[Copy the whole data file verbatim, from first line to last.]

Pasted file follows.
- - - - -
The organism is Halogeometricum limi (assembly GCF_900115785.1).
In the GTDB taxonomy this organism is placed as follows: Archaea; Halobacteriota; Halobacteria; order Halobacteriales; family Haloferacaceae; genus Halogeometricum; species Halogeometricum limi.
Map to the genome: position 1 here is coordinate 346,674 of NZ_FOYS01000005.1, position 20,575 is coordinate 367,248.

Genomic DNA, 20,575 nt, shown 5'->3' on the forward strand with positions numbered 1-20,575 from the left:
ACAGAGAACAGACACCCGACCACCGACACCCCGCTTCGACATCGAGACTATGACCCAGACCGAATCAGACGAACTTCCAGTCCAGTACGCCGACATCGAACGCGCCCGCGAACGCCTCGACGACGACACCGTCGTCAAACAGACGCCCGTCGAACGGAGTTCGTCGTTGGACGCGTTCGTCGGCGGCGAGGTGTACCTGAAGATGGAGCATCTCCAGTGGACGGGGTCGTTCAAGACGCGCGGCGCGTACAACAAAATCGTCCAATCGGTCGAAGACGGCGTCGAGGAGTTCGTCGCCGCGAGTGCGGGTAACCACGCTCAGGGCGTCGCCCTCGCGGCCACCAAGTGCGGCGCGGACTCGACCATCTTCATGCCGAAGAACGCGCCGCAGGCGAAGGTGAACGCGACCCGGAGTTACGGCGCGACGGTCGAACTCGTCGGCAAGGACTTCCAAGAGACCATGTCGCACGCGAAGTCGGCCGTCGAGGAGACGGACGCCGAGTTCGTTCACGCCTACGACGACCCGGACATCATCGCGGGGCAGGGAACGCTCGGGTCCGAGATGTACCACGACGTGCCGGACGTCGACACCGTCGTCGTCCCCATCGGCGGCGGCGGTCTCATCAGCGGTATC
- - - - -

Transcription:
The organism is Halogeometricum limi (assembly GCF_900115785.1).
In the GTDB taxonomy this organism is placed as follows: Archaea; Halobacteriota; Halobacteria; order Halobacteriales; family Haloferacaceae; genus Halogeometricum; species Halogeometricum limi.
Map to the genome: position 1 here is coordinate 346,674 of NZ_FOYS01000005.1, position 20,575 is coordinate 367,248.

Genomic DNA, 20,575 nt, shown 5'->3' on the forward strand with positions numbered 1-20,575 from the left:
ACAGAGAACAGACACCCGACCACCGACACCCCGCTTCGACATCGAGACTATGACCCAGACCGAATCAGACGAACTTCCAGTCCAGTACGCCGACATCGAACGCGCCCGCGAACGCCTCGACGACGACACCGTCGTCAAACAGACGCCCGTCGAACGGAGTTCGTCGTTGGACGCGTTCGTCGGCGGCGAGGTGTACCTGAAGATGGAGCATCTCCAGTGGACGGGGTCGTTCAAGACGCGCGGCGCGTACAACAAAATCGTCCAATCGGTCGAAGACGGCGTCGAGGAGTTCGTCGCCGCGAGTGCGGGTAACCACGCTCAGGGCGTCGCCCTCGCGGCCACCAAGTGCGGCGCGGACTCGACCATCTTCATGCCGAAGAACGCGCCGCAGGCGAAGGTGAACGCGACCCGGAGTTACGGCGCGACGGTCGAACTCGTCGGCAAGGACTTCCAAGAGACCATGTCGCACGCGAAGTCGGCCGTCGAGGAGACGGACGCCGAGTTCGTTCACGCCTACGACGACCCGGACATCATCGCGGGGCAGGGAACGCTCGGGTCCGAGATGTACCACGACGTGCCGGACGTCGACACCGTCGTCGTCCCCATCGGCGGCGGCGGTCTCATCAGCGGTATC